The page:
The C.A.M. Report
Complementary and Alternative Medicine: Fair, Balanced, and to the Point
  • About this web log

    This blog ran from 2006 to 2016 and was intended as an objective and dispassionate source of information on the latest CAM research. Since my background is in pharmacy and allopathic medicine, I view all CAM as advancing through the development pipeline to eventually become integrated into mainstream medical practice. Some will succeed while others fail. But all are treated fairly here.

  • About the author

    John Russo, Jr., PharmD, is president of The MedCom Resource, Inc. Previously, he was senior vice president of medical communications at, a complementary and alternative medicine website.

  • Common sense considerations

    The material on this weblog is for informational purposes. It is not medical advice or counsel. Be smart, consult your health professional before using CAM.

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    Leisure activity and nonalcoholic fatty liver

     Non-alcoholic fatty liver disease (NAFLD) is a fatty inflammation of the liver that is not due to excessive alcohol use. Surprisingly, it is found in nearly one-third of urban dwelling American adults, according to 1 study.

    Researchers from the Tel Aviv Sourasky Medical Center in Israel studied the relationship between leisure-time physical activity and NAFLD, which is often recommended as part of treatment.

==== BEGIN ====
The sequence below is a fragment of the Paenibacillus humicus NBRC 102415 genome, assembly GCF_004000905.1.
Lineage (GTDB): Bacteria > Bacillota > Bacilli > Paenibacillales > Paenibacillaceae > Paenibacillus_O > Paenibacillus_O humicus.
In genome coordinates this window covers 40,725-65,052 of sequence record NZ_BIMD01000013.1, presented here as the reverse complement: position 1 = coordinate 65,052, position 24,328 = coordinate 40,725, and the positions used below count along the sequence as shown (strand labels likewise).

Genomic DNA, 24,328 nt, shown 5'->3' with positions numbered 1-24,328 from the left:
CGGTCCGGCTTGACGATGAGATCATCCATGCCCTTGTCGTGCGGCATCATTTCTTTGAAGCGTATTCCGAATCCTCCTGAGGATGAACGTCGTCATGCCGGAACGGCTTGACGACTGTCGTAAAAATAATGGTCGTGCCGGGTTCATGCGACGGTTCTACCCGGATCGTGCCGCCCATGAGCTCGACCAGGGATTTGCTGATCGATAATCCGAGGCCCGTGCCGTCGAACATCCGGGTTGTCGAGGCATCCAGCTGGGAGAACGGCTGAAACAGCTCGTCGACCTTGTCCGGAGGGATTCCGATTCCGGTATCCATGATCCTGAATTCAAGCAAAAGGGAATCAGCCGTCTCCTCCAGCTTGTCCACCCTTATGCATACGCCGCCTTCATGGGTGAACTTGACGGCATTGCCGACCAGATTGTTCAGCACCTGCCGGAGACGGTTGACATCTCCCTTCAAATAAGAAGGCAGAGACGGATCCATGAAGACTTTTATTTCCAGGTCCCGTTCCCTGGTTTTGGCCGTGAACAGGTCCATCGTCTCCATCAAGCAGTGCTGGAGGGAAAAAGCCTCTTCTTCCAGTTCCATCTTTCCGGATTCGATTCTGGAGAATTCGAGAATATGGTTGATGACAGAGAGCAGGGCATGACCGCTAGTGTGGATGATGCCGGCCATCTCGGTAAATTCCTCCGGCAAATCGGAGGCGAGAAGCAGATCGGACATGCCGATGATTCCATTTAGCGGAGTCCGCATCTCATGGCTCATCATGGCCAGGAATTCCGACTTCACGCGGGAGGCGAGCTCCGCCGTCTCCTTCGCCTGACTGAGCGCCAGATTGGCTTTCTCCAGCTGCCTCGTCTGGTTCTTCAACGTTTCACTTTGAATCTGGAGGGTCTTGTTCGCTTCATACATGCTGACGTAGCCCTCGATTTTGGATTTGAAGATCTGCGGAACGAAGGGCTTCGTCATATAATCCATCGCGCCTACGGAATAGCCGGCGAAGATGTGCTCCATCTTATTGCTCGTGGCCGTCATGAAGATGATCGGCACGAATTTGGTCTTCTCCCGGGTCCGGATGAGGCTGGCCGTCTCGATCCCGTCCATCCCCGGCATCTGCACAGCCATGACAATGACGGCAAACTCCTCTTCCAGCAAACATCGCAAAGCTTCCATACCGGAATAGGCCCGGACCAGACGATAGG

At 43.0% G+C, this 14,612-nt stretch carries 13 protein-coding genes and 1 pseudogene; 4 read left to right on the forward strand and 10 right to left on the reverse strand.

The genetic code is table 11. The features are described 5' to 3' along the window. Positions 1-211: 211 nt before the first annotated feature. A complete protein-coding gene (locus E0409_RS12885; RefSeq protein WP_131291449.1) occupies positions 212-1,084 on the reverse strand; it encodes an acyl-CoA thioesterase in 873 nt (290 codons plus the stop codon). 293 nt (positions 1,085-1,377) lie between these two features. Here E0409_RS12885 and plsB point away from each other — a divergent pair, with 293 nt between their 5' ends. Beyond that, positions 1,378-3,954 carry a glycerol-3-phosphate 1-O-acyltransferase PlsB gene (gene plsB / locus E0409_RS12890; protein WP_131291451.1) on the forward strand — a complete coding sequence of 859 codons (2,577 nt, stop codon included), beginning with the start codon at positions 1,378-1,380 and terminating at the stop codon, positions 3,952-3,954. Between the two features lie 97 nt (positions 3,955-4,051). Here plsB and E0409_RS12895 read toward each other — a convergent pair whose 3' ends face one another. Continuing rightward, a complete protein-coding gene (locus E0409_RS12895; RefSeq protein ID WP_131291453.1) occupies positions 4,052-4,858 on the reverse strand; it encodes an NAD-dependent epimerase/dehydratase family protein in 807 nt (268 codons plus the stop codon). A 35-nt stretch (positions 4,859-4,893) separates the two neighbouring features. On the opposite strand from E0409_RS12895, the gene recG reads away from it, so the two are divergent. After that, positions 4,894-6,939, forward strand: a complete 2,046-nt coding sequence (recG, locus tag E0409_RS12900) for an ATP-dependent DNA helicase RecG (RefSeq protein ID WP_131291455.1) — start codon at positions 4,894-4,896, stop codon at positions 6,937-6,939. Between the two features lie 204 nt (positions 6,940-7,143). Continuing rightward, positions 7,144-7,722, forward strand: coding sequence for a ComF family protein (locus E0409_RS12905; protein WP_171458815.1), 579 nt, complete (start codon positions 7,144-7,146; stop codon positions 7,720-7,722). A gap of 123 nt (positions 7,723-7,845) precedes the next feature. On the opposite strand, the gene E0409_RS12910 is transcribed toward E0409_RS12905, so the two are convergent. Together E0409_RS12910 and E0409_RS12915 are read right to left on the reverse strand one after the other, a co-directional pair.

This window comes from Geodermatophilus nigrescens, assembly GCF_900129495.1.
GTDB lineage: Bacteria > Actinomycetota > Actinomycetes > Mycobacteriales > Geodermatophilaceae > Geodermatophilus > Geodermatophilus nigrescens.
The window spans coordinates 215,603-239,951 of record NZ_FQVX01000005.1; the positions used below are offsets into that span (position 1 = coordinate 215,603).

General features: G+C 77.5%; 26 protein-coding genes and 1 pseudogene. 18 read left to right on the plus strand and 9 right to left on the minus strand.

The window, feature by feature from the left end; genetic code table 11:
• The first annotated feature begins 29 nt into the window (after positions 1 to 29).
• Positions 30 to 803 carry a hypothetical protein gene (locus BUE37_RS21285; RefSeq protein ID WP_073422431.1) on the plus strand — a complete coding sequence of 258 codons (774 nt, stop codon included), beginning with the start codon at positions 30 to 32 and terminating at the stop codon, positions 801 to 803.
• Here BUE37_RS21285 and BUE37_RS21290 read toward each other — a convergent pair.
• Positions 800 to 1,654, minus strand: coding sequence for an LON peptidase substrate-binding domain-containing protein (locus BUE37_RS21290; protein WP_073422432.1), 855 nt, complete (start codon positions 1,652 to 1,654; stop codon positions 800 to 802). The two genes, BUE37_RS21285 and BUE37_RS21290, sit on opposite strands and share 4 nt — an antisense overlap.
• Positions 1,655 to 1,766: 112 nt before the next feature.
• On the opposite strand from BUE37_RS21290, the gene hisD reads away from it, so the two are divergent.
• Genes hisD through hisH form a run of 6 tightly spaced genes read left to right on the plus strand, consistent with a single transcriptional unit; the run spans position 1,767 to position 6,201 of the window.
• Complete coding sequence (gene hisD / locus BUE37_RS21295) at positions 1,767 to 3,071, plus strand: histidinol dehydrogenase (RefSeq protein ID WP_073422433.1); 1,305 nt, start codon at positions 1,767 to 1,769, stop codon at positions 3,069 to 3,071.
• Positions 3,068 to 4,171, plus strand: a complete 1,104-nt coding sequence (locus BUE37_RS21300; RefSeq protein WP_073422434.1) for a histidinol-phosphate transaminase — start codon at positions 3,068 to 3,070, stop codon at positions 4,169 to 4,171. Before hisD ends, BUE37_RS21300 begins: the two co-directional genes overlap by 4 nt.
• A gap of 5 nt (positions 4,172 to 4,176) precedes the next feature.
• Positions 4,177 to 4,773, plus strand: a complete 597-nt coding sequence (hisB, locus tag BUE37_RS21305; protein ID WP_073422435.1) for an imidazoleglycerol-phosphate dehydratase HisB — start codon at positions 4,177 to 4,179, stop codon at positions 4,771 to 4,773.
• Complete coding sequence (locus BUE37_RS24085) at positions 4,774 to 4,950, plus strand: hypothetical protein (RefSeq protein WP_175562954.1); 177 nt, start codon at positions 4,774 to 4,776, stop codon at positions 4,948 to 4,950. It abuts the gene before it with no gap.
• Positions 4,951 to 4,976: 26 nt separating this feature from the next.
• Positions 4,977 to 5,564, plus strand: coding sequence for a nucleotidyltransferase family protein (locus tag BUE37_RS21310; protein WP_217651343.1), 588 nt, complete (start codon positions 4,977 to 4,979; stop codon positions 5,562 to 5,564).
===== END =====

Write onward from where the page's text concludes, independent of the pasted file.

First, the details.

    • 39 people participated in the study.
    • After diagnostic testing to divide the participants into NAFLD and non-NAFLD groups, a food frequency questionnaire and a detailed physical activity questionnaire were administered.

    And, the results.

    • The NAFLD group engaged in less physical activity.
    • The SteatoTest (a non-invasive test for fatty liver) was significantly lower among those who engaged in any physical activity or resistance physical activity at least once a week.
      • In resistance training, muscles work against resistance to gain mass.
    • Physical activity at least once a week was associated with a reduced risk for abdominal obesity.
    • After adjusting for sex, greater participation in any kind of sport and resistance exercise was associated with a lower risk of NAFLD.
    • After adjusting the results for all possible confounding variables, only the association with resistance physical activity remained significant.

    The bottom line?
    The authors concluded, “Habitual leisure-time physical activity, especially anaerobic, may play a protective role in NAFLD. This association appears to be mediated by a reduced rate of abdominal obesity.”

    1/13/09 19:07 JR

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